Welcome to the Wannabee Hobby Beekeepers site. Our club was organized in 2009 and has grown to over 200 members. The purpose of our club is to create and further develop interest in honey bees and beekeeping in our beautiful Black Hills area as well as elsewhere. Our club provides a forum to share knowledge and mutual interests in beekeeping.
The Mission of our club is to provide our membership and the general public with information and discussions to promote honey bees and beekeeping in the Black Hills.
Our monthly meetings begin at 6:00 PM on the 2nd Wednesday of the month at the Canyon Lake Senior Citizens Center. Not a member? Join us anyway to see if you would be interested.
Summer 2014 issue of lobbying to allow bees in the Rapid City limits
Assistant City Attorney Allison Marsland attended our July 2014 Wannabee Club meeting to observe and answer questions. She stated that it will take 4-6 weeks to research and draft a new ordinance pertaining to whether honey bees will be allowed within city limits on non-ag land and, per law (as it would amend Zoning Title 17.10.20), it must be presented for 2 readings in front of the Zoning and the Planning commissions. They are hoping to have an ordinance completed in 6 weeks so by mid-to-late August.
Their office will inform Tom Allen and John McDowell when the public hearings regarding this and the reading of the ordinance will take place. These are public meetings so anyone can attend and voice their opinion either FOR or AGAINST the keeping of honey bees within city limits.
Patty Pate made a motion to form a committee of the following members to work on providing input and recommendations to the city council for the new ordinance:
- President Tom Allen
- Vice President (and previous President) Bill Clements
- Past President of Founder Jerry Owens
- John McDowell
The motion was seconded.
Two members mentioned that, even if you do not live in Rapid City, this issue is very important for whatever town/city you do live in. What Rapid City decides will have an effect on what other towns/cities do in the future. We want Rapid City to be on the leading edge of this decision and to support honey bees.
Please contact one of the above committee members with your ideas.
Bob Reiners is our SD State Apiarist and he will provide free hive inspections for those of you who have registered your hives with the State AND you have lost your colony for unknown reasons. He will try to help determine what went wrong. His contact information, as well as information for all other states, can be found here — the Apiary Inspectors Of America.
See this May 4, 2014 RC Journal article ‘Bee-friendly garden can help struggling species‘. Also view the information under the ‘Beekeepers Calendar‘ tab; scroll down to the Gardening section.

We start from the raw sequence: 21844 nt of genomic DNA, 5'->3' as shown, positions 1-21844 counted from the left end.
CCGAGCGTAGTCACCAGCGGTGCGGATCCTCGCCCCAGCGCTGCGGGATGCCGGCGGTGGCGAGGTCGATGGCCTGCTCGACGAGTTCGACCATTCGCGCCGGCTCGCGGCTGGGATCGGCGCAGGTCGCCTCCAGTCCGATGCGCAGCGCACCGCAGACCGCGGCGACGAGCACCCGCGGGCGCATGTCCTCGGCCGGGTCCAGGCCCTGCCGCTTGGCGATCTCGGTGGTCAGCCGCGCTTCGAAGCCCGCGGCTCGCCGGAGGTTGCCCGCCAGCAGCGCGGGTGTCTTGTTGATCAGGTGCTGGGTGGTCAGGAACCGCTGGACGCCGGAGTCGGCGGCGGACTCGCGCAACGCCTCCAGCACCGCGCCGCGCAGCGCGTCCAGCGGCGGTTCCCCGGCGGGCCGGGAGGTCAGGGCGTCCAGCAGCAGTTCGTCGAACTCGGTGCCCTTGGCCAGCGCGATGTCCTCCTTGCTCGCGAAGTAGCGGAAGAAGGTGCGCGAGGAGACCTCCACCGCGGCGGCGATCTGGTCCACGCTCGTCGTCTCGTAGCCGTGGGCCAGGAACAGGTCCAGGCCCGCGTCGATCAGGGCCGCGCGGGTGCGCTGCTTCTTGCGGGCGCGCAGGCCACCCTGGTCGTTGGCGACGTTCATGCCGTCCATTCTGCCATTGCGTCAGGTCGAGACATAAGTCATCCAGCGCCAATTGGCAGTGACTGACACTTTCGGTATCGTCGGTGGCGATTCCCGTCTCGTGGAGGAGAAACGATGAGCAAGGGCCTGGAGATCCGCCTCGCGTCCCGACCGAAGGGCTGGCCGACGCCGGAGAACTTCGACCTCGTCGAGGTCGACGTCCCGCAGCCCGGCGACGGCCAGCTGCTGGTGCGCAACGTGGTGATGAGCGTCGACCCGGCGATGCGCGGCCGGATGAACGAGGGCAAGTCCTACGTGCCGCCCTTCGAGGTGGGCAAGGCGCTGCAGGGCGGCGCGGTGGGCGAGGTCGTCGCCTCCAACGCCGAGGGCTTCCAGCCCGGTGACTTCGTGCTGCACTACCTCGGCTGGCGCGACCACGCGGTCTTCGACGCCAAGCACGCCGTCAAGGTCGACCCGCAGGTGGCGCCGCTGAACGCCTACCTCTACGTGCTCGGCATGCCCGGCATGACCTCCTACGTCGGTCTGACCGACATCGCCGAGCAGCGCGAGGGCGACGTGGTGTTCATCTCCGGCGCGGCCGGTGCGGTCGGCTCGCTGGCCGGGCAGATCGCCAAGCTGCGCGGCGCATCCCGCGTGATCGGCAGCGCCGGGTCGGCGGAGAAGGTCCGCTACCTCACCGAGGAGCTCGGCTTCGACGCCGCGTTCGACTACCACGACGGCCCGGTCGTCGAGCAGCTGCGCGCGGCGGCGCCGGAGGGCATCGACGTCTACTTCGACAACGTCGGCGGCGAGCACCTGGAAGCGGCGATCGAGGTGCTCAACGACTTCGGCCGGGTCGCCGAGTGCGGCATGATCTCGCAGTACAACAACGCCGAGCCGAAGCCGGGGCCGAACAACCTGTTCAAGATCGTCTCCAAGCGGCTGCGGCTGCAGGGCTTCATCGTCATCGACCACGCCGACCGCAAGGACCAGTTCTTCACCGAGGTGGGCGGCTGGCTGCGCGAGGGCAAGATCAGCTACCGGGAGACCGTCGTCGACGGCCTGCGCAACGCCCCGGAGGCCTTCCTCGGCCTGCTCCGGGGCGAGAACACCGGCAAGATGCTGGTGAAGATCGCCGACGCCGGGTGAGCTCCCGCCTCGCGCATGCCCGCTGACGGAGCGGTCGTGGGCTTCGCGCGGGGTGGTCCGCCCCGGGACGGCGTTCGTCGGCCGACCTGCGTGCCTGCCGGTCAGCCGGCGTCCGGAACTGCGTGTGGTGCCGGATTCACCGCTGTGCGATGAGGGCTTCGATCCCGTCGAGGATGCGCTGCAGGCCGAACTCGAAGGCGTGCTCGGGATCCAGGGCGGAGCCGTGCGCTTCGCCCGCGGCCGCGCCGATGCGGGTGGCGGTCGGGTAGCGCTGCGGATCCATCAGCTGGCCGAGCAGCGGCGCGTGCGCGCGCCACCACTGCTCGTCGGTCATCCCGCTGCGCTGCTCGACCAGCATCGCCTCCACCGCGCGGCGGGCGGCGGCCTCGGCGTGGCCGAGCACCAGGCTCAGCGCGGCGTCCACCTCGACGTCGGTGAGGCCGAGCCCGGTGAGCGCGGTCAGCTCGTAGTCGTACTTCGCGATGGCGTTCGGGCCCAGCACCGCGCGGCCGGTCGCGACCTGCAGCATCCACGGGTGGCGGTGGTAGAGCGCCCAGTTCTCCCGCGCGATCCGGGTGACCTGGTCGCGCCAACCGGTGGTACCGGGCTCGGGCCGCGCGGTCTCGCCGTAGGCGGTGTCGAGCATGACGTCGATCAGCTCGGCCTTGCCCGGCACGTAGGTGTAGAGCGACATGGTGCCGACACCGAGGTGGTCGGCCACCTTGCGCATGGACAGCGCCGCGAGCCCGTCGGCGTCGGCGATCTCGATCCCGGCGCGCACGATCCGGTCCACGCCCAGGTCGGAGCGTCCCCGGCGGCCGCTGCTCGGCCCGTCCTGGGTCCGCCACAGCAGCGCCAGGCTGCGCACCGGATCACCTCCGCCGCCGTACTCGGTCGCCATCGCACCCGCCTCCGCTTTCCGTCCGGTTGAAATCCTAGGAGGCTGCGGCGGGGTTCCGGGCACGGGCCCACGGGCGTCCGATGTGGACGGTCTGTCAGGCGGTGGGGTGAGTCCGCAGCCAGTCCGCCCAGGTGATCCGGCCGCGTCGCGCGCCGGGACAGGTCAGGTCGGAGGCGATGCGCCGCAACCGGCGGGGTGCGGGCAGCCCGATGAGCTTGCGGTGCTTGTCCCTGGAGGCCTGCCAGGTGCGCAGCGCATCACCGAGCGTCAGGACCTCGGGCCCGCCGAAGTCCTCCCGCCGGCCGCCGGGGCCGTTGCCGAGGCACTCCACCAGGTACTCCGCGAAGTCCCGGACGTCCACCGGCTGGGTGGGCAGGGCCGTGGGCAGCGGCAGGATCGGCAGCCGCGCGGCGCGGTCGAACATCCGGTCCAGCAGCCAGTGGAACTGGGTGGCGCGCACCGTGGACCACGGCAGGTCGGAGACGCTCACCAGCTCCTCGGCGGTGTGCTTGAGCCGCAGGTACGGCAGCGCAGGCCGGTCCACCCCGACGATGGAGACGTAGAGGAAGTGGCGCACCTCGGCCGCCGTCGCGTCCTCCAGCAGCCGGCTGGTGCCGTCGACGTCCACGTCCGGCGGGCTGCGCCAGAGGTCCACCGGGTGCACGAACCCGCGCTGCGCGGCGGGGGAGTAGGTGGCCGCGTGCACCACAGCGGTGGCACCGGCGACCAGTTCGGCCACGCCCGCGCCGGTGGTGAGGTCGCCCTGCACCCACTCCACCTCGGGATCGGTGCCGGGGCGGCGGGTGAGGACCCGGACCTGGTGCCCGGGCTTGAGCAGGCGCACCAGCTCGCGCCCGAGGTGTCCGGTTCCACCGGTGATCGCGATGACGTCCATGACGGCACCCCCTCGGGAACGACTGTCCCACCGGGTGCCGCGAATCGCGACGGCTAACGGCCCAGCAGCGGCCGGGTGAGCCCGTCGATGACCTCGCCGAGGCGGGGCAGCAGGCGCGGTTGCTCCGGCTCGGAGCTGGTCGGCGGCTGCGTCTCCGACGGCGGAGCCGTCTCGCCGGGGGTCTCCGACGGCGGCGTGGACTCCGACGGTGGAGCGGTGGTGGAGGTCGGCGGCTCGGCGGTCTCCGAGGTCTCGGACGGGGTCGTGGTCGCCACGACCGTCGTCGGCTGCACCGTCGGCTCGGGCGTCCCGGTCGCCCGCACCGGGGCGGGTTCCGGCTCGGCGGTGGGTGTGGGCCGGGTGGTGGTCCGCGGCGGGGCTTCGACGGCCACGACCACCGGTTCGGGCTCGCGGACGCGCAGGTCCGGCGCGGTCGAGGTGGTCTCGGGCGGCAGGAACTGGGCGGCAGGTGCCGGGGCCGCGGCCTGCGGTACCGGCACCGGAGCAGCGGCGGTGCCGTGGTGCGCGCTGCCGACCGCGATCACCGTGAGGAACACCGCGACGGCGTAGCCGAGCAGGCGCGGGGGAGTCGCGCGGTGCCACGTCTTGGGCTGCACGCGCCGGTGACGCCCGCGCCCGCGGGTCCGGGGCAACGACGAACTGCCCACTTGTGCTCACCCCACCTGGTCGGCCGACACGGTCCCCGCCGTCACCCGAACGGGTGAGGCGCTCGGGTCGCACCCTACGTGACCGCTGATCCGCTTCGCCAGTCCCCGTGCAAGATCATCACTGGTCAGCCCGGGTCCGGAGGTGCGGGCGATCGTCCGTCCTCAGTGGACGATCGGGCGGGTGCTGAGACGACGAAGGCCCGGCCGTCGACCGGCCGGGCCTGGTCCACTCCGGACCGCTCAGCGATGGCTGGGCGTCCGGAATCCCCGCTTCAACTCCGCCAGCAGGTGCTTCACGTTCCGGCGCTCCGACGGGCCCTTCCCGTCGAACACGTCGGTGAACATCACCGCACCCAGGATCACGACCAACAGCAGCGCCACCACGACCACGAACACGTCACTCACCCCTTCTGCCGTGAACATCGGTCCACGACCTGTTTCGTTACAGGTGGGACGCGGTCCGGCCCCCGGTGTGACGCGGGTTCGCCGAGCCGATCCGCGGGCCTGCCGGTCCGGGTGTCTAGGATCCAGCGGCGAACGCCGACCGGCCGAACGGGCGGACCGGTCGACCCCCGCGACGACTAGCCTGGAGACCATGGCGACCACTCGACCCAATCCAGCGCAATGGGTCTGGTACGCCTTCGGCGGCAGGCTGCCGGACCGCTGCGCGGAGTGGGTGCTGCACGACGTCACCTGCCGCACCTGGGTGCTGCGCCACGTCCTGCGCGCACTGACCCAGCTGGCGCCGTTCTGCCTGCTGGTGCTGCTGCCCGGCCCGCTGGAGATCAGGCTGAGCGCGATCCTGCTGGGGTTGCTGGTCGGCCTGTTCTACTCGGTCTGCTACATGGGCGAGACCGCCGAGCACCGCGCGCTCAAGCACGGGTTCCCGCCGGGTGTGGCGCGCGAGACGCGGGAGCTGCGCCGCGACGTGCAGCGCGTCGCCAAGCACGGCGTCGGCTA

Be sure to register your honey bees with the State of South Dakota. See the SD Department of Agriculture Beekeeping and Apiary Resources site for beekeeping information specific to our area.
Welcome our new 2014 WannaBee Club Officers. See the Buzz Us page for more details.
- Tom Allen – President
- Bill Clements – Vice President
- Jeanie McCallister – Treasurer
- Andrew Muxan was Treasurer thru 5/2014 & resigned to move
- Michelle Hovland – Secretary
- Dan Mulally – Librarian
- Michelle Grosek – Facebook
- Linda Anderson – Website
President Tom Allen recommends this webinar ‘Ten Rules for Modern Beekeeping‘ from the Ohio State University Bee Lab. (05/24/2014)
Did you know? North Dakota and South Dakota are the 2 top honey-producing states in the country. In 2012 – ND produced about 34 million pounds of honey while SD produced around 17 million pounds. See March 22, 2013 RC Journal article.
South Dakota designated the Honeybee as the official state insect in 1978. Other states that have designated the honeybee as a state/agricultural insect (or bug) include Georgia, Kansas, Kentucky, Louisiana, Maine, Mississippi, Missouri, Nebraska, New Jersey, North Carolina, Oklahoma, Tennessee, Wisconsin, and Wyoming. The North Dakota state insect is the convergent lady beetle.
Biggest honeybee keeper in South Dakota (and the world!) is Richard Adee of Adee Honey Farms. See more about Adee Bees in this article from the Twin Cities Pioneer press (8/24/2013) and this you tube video.
In 2009, South Dakota had 185 registered beekeepers with 30% being commercial producers and the remaining 70% being hobbyist beekeepers. There were 290,000 colonies registered in the state in 2009. Nationwide, the average annual production per hive was 67 pounds (from 2002 to 2007). In South Dakota it was an estimated 71 pounds per hive in the same time frame. South Dakota ranks between 1st and 5th in the United States in total honey production (in 2009, we were number 2 with 17.8 million pounds of honey produced).
Fun for kids of all ages – ‘Why honey bees are better than politicians‘
Check out our Colony Collapse Disorder page where we try to add current articles/videos related to CCD/Honey Bees each month. Last updated November, 2013